3. https://www.sweetwater.com/sweetcare/articles/tascam-dm-24-microphone-preamplifier-design-philosophy/

    TASCAM DM-24 Microphone Preamplifier Design Philosophy

    Article #15379 Updated on Apr 27, 2007 at 12:00 AM

    When the DM-24 was being created, its designers recognized that one of the biggest criticisms of earlier digital consoles was their lack of headroom when dealing with loud input signals, such as live drums. This lack of headroom would result in distortion as a result of clipping the mic preamp, with the signal level rising above the 0dBfs ceiling.

    TASCAM’s design philosophy on the DM-24’s mic preamps was to overcome this issue by providing preamps that could handle very high input levels without clipping, and without incorporating a pad which would color the sound. We’re proud to say that the customized preamps in the DM-24 achieved that goal. However, in doing so, some DM-24 owners have had difficulty at the opposite end of the input level scale: that of very low-level signals.

    For most people who record rock and pop music, the internal mic pres on the DM-24 have been highly praised. Also, with the availability of inexpensive, high-quality outboard mic pre’s, TASCAM felt that DM-24 owners who regularly dealt with extremely low-level signals (i.e., distance-miked acoustic instruments and the like) would turn to their external preamplification solution of choice. Additionally, when combined with the additional 10dB of gain available at the DM-24’s input fader and yet another 10dB of gain available at its bus fader, both in the digital domain, these extremely low-noise (-128dB) mic preamps perform quite well.

    At approximately 95% turn, the pre’s achieve about 55dB of gain. Most input signals will require between 20dB and 40dB of gain, a range within the 65% to 85% turn of the trim pot. If more gain is required, raising the input fader to +10 provides an additional 10dB.

    In cases that that require more gain for quiet instruments or distant mic recording, TASCAM customers have reported to us that they rarely record with more then a few mics at a time in these situations. When this is the case, another solution is available: simply plug your mic into an XLR input and take a standard 1/4″ unbalanced cable from the insert of your input to the LINE input of the next available input. This gives you the combined boost of two mic pres with no added noise, making the gain much easier to control while offering plenty of gain for these situations. This input is then assigned to a channel and used normally. This may seem like a strange thing to do, but it works perfectly and is easier than buying an outboard mic pre.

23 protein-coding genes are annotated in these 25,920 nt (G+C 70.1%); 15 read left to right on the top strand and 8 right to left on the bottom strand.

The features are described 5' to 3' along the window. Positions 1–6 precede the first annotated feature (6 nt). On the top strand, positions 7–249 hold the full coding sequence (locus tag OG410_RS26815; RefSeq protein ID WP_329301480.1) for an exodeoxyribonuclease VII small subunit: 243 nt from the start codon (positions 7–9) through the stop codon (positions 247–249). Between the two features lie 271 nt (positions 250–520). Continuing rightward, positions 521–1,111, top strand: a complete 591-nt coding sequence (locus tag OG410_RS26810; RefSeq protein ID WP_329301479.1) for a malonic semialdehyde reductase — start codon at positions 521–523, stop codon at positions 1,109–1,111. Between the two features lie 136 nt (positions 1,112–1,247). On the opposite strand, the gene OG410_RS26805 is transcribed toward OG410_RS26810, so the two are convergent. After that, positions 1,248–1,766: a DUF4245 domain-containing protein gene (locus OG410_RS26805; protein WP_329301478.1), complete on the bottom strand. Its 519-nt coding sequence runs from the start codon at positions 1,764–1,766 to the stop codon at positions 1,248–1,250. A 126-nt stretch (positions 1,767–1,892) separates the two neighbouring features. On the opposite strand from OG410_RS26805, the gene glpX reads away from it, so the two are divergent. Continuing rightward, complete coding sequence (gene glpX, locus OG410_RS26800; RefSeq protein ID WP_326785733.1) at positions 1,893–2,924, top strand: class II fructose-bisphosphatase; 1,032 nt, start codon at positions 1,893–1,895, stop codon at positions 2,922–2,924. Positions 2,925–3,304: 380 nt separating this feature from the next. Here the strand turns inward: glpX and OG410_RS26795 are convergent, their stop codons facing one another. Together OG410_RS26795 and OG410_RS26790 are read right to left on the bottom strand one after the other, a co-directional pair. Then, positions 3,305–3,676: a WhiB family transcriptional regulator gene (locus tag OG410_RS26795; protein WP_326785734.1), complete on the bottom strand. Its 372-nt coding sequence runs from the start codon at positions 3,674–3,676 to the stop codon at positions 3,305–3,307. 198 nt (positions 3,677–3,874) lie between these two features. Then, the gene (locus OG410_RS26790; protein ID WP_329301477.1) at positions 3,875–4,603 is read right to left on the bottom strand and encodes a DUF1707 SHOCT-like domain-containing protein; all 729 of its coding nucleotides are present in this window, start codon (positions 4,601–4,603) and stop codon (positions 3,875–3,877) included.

Tascam polled dozens of DM-24 owners in regard to the mic preamps, and the grand majority them have reported that they find the DM-24 mic pres great-sounding and are happy with their performance compared to those on other affordable digital consoles. However, for those of you that do work mostly with very low-level signals and would like to change the taper on your DM-24’s microphone preamplifiers (and not turn to an external preamp solution), an option is now available. For a charge of $200, TASCAM will upgrade your DM-24 input modules to those found in our premier audio production console/recorder/editor, the $8999 SX-1 Digital Production Environment. The only difference you will find is that the gain is more evenly distributed throughout the turn of the trim pot. This upgrade does not “boost” the gain of the mic pre or change any specifications regarding noise or other audio performance. It simply improves the trim pots curve for a more even response.

    If you wish to have TASCAM upgrade the mic preamps in your DM-24, this operation must be performed at TASCAM’s in-house service facility. While you will pay for shipping costs to TASCAM, we will pay return freight costs. To initiate this process, please call 310-726-0303 and ask to be connected to TASCAM’s service department.

  4. Hello. I found your article and I am asking you for help. I have DM24 and I decided to clean one fader that worked incorrectly. I unplugged the record and soldered the fader. After cleaning and reassembly, no faders work when the mixer is started. I have connected everything as before and nothing moves. Help